Jan 14, 2016

Nobel laureate calls astrology and homoeopathy useless

January 14, 2016

INDIAN-BORN Nobel laureate Venkatraman Ramakrishnan dismissed as baseless last year’s claims at the Indian Science Congress that India had aviation technology centuries ago, aside from terming homeopathy and astrology as useless and harmful practices.

“It was surprising for me that Indian science academies did not condemn it. Science has to be based on data. You have to show that you did it and others should be able to verify it. It is impossible that India had plane technology 2,000 years ago.”

The biologist who is the current president of the Royal Society, UK’s national academy of sciences, was delivering the Har Gobind Khorana lecture on “On Nobody’s Word: Evidence and Modern Science” at the Panjab University, and said the only exact science is experimentation. “Scientists are humans. We have egos, superstitions etc. What is required is to test our ideas by experiments which protect us from false beliefs.”

To elaborate, he cited the cold fusion theory. Hypothesized by Martin Fleischmann and Stanley Pons in 1989, the theory was later proved inaccurate. “In 2011, it was claimed from CERN experiments that neutrinos travel faster than light. Later, it came out that it was a measurement error,” he said. He added that sometimes scientists propose ideas well outside their area of expertise and make mistakes.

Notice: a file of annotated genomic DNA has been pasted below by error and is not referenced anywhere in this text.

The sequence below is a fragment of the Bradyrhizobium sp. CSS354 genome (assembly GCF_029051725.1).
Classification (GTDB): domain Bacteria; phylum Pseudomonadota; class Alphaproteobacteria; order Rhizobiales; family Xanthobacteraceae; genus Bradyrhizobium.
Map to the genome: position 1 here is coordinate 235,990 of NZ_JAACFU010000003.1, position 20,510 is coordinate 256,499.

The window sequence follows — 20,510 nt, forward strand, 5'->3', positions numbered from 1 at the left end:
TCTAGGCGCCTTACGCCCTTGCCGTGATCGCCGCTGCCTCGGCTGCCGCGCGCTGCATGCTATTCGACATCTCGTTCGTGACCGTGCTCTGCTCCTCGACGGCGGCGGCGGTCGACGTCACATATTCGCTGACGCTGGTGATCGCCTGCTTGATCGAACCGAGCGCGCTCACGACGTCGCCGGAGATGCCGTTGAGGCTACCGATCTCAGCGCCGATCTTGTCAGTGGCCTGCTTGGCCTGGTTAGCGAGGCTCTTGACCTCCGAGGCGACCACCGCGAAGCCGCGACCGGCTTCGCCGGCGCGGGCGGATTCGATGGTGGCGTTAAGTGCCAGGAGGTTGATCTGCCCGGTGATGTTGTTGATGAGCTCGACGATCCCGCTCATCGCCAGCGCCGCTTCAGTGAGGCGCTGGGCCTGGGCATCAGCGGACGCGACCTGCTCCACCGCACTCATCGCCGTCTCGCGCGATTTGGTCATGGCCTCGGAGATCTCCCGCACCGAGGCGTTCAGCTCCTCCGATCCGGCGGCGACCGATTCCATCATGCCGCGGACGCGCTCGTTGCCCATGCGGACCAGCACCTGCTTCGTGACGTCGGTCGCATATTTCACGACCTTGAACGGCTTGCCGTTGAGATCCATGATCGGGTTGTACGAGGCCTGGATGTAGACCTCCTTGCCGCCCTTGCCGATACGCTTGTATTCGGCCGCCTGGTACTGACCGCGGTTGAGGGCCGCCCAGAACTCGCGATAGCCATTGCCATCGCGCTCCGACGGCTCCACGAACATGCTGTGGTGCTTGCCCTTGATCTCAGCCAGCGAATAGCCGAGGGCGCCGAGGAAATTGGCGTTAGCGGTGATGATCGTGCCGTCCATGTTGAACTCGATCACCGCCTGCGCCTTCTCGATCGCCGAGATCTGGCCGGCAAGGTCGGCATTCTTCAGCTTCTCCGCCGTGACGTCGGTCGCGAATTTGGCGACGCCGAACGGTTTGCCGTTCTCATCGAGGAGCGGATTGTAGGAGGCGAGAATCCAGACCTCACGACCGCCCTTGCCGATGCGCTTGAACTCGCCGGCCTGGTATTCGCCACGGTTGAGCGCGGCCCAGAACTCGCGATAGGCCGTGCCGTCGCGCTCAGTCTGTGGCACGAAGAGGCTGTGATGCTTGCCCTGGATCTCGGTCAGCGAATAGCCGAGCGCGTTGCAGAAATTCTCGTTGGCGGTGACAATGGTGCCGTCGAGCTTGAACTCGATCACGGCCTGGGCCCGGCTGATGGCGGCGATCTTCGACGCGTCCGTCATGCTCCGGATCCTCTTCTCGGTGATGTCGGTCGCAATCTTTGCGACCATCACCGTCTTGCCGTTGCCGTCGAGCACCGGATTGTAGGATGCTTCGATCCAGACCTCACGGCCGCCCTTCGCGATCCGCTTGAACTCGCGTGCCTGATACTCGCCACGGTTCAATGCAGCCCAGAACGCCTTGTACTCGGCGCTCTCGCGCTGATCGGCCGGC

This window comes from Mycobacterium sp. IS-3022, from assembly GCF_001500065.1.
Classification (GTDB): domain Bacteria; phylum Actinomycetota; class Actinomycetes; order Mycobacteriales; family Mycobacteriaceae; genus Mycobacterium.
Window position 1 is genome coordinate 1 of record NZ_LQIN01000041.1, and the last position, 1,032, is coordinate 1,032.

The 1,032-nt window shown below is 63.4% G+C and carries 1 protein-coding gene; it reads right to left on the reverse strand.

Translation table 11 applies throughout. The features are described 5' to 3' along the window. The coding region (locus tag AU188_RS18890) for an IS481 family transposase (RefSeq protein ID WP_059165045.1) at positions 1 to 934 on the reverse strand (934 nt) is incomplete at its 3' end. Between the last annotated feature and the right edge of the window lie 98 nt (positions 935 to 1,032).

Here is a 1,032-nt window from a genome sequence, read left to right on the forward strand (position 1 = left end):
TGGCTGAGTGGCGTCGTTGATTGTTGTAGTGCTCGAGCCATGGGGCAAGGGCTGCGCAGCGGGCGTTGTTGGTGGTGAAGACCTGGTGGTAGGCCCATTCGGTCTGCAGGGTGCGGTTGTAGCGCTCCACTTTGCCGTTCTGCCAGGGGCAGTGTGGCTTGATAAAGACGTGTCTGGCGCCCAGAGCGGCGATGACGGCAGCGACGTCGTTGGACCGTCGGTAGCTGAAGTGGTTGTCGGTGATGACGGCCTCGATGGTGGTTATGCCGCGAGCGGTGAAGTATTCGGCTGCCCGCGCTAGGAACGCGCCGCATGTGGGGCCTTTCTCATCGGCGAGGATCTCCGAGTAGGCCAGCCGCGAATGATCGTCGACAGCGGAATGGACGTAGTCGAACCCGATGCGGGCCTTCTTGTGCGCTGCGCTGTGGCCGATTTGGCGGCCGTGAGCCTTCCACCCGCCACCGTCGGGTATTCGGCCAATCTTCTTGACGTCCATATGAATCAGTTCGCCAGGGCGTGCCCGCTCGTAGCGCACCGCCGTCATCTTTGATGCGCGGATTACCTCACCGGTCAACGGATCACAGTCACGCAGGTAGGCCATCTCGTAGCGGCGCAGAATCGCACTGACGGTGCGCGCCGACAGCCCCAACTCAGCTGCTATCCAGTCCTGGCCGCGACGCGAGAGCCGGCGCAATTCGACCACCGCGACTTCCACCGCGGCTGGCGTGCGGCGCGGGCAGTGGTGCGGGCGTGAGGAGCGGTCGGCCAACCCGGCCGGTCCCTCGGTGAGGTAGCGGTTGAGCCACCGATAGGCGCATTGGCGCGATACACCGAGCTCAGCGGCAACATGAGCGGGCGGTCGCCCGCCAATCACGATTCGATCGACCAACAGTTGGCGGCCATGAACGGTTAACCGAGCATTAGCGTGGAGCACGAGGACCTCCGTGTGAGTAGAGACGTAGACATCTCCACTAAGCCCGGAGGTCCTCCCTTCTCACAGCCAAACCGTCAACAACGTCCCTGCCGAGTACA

Ramakrishnan, better known as Venki among his scientific peers, is the first Indian-origin president of UK’s Royal Society in its 350 years.

Training his guns on two fields of science largely popular in India, Ramakrishnan also came down heavily on homeopathy and astrology, saying real science is far more interesting than “bogus” fields.

Pointing out that India is the only country where a constitution asks for promoting scientific temper, he said India needs a more rational outlook on such sciences.

Explaining that astrology evolved from the human tendency to look for “patterns, generalize and believe,” Ramakrishnan said, “There is no scientific basis for how movement of planets and stars can influence our fate. There is no reason for time of birth to influence events years later. The predictions made are either obvious or shown to be random.”

“Once beliefs take root, they are hard to eradicate,” he commented, adding, “A culture based on superstitions will do worse than one based on scientific knowledge and rational thoughts.”

Contrary to the general notion that homeopathy originated in India, the biologist clarified that it was a practice started by a German.

“They (homoeopaths) take arsenic compounds and dilute it to such an extent that just a molecule is left. It will not make any effect on you. Your tap water has more arsenic. No one in chemistry believes in homoeopathy. It works because of the placebo effect.”

Ramakrishna was however appreciative of modern day astrology considering the more specific scientific advancements made.

“Alchemy is based on beliefs but accumulated huge amount of data about properties of substances that led to modern chemistry. Astrology was stuck in the past but modern astronomy has made huge exciting discoveries like the black hole, pulsars etc.”

Ramakrishnan was awarded the Nobel prize for chemistry in 2009 along with Thomas A Steitz and Ada E Yonath for their research in ribosomes, the protein producing molecules in living cells. He was born to well known scientists Dr CV Ramakrishnan and R Rajalakshmi in the temple town of Chidambaram in Tamil Nadu. After his graduation, he moved to the US for his post doctoral studies.


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